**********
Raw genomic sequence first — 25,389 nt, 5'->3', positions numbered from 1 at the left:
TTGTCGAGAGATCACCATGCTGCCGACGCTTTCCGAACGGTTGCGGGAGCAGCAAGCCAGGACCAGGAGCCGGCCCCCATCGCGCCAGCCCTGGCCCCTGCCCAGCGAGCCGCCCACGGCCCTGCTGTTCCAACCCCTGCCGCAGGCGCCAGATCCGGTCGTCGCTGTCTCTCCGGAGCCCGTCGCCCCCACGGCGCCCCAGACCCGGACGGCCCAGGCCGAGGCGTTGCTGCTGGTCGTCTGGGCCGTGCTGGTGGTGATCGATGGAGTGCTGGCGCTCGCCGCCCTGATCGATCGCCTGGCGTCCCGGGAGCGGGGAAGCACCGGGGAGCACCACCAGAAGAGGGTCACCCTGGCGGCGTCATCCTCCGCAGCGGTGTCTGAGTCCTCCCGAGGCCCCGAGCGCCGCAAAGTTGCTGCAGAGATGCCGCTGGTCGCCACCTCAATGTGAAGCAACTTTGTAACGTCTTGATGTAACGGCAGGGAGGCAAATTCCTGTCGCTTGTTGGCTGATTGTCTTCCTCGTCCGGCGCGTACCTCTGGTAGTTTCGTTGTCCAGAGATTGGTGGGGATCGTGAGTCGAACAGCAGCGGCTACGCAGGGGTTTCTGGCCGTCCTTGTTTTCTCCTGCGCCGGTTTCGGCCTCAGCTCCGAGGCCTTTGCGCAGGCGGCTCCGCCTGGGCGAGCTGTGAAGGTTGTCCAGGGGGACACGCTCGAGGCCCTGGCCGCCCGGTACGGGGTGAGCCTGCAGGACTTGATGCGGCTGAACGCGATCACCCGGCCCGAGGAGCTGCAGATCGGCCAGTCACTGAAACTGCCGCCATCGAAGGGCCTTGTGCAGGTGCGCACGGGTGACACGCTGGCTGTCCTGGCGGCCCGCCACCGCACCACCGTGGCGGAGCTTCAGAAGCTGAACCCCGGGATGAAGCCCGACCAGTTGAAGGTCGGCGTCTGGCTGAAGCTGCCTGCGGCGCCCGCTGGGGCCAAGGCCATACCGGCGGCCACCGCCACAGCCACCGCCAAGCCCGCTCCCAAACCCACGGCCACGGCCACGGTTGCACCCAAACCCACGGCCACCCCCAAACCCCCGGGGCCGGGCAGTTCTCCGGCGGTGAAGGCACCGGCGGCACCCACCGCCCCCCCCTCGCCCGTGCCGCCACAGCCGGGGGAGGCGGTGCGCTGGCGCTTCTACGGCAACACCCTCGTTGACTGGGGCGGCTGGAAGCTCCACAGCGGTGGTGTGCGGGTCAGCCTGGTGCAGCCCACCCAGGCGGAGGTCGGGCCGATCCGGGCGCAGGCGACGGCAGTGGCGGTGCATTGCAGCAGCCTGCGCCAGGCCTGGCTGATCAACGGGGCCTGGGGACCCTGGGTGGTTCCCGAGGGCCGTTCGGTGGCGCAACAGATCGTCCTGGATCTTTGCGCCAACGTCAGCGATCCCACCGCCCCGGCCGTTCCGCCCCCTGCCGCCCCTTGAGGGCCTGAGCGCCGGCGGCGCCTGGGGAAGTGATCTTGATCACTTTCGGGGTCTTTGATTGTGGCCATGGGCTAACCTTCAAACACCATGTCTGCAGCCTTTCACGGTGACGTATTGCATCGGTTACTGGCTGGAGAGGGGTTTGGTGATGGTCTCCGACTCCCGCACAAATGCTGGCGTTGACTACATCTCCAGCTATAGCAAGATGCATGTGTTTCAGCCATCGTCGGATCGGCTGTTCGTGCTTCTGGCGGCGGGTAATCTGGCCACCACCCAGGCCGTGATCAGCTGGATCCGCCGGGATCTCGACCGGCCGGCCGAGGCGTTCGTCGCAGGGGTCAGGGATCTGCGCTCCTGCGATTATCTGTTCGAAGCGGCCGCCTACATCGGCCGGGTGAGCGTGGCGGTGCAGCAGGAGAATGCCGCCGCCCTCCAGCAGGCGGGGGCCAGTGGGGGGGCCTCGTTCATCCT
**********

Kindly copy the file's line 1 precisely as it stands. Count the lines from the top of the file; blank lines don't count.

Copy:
Raw genomic sequence first — 25,389 nt, 5'->3', positions numbered from 1 at the left: